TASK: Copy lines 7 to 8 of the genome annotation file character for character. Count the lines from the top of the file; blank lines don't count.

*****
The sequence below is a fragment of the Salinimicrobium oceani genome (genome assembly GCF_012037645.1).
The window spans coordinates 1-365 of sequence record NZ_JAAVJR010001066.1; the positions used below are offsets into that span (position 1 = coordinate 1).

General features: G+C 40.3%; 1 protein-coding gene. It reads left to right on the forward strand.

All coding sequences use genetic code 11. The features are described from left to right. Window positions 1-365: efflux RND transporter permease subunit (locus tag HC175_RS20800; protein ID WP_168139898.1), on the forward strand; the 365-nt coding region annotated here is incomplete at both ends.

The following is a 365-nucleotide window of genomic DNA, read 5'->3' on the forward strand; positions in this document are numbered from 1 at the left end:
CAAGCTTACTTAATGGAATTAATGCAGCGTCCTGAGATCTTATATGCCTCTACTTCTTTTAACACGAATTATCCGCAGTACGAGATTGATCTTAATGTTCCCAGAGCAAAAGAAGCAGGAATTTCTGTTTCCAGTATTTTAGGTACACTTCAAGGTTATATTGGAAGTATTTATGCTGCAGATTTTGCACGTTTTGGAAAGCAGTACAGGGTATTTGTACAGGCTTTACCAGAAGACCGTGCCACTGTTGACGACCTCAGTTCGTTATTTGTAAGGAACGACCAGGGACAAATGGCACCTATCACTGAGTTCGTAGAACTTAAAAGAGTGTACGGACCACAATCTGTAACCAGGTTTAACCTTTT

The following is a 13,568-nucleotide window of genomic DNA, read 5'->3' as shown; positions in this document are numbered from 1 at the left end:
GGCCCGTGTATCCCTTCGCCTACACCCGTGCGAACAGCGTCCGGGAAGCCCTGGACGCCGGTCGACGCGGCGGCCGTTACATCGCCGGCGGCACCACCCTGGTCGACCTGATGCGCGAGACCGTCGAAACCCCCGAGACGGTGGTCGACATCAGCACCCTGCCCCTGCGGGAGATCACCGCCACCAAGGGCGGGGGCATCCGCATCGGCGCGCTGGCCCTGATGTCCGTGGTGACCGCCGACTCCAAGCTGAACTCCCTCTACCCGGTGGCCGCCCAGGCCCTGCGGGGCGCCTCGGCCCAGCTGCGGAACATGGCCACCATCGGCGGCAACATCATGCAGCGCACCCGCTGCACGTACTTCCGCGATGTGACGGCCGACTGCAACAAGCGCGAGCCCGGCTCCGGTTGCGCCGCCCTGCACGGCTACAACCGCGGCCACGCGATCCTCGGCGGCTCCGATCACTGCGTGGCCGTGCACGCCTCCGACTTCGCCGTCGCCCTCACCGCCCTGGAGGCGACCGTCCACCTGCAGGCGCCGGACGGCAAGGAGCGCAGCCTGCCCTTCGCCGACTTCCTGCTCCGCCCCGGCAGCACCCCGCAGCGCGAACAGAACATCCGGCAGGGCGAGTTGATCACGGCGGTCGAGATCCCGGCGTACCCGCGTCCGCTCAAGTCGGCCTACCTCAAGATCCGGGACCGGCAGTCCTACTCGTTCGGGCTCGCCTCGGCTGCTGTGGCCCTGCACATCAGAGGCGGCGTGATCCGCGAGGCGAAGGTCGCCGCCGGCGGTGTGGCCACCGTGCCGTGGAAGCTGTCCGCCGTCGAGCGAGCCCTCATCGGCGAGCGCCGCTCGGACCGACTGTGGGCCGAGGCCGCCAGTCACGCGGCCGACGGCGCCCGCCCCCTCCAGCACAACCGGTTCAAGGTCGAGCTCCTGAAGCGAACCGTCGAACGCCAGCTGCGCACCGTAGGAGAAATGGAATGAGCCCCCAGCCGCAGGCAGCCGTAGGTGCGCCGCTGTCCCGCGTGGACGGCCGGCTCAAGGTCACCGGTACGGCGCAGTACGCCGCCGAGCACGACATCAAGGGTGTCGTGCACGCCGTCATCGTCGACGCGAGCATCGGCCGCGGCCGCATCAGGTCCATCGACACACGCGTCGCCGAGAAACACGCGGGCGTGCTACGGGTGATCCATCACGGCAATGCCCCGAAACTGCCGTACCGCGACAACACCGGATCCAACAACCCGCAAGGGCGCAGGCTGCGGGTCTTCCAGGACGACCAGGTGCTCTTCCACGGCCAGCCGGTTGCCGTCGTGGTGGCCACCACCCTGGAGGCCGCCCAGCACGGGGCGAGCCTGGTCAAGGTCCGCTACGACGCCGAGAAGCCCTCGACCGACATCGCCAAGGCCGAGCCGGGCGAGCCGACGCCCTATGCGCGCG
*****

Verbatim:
The following is a 13,568-nucleotide window of genomic DNA, read 5'->3' as shown; positions in this document are numbered from 1 at the left end:
GGCCCGTGTATCCCTTCGCCTACACCCGTGCGAACAGCGTCCGGGAAGCCCTGGACGCCGGTCGACGCGGCGGCCGTTACATCGCCGGCGGCACCACCCTGGTCGACCTGATGCGCGAGACCGTCGAAACCCCCGAGACGGTGGTCGACATCAGCACCCTGCCCCTGCGGGAGATCACCGCCACCAAGGGCGGGGGCATCCGCATCGGCGCGCTGGCCCTGATGTCCGTGGTGACCGCCGACTCCAAGCTGAACTCCCTCTACCCGGTGGCCGCCCAGGCCCTGCGGGGCGCCTCGGCCCAGCTGCGGAACATGGCCACCATCGGCGGCAACATCATGCAGCGCACCCGCTGCACGTACTTCCGCGATGTGACGGCCGACTGCAACAAGCGCGAGCCCGGCTCCGGTTGCGCCGCCCTGCACGGCTACAACCGCGGCCACGCGATCCTCGGCGGCTCCGATCACTGCGTGGCCGTGCACGCCTCCGACTTCGCCGTCGCCCTCACCGCCCTGGAGGCGACCGTCCACCTGCAGGCGCCGGACGGCAAGGAGCGCAGCCTGCCCTTCGCCGACTTCCTGCTCCGCCCCGGCAGCACCCCGCAGCGCGAACAGAACATCCGGCAGGGCGAGTTGATCACGGCGGTCGAGATCCCGGCGTACCCGCGTCCGCTCAAGTCGGCCTACCTCAAGATCCGGGACCGGCAGTCCTACTCGTTCGGGCTCGCCTCGGCTGCTGTGGCCCTGCACATCAGAGGCGGCGTGATCCGCGAGGCGAAGGTCGCCGCCGGCGGTGTGGCCACCGTGCCGTGGAAGCTGTCCGCCGTCGAGCGAGCCCTCATCGGCGAGCGCCGCTCGGACCGACTGTGGGCCGAGGCCGCCAGTCACGCGGCCGACGGCGCCCGCCCCCTCCAGCACAACCGGTTCAAGGTCGAGCTCCTGAAGCGAACCGTCGAACGCCAGCTGCGCACCGTAGGAGAAATGGAATGAGCCCCCAGCCGCAGGCAGCCGTAGGTGCGCCGCTGTCCCGCGTGGACGGCCGGCTCAAGGTCACCGGTACGGCGCAGTACGCCGCCGAGCACGACATCAAGGGTGTCGTGCACGCCGTCATCGTCGACGCGAGCATCGGCCGCGGCCGCATCAGGTCCATCGACACACGCGTCGCCGAGAAACACGCGGGCGTGCTACGGGTGATCCATCACGGCAATGCCCCGAAACTGCCGTACCGCGACAACACCGGATCCAACAACCCGCAAGGGCGCAGGCTGCGGGTCTTCCAGGACGACCAGGTGCTCTTCCACGGCCAGCCGGTTGCCGTCGTGGTGGCCACCACCCTGGAGGCCGCCCAGCACGGGGCGAGCCTGGTCAAGGTCCGCTACGACGCCGAGAAGCCCTCGACCGACATCGCCAAGGCCGAGCCGGGCGAGCCGACGCCCTATGCGCGCG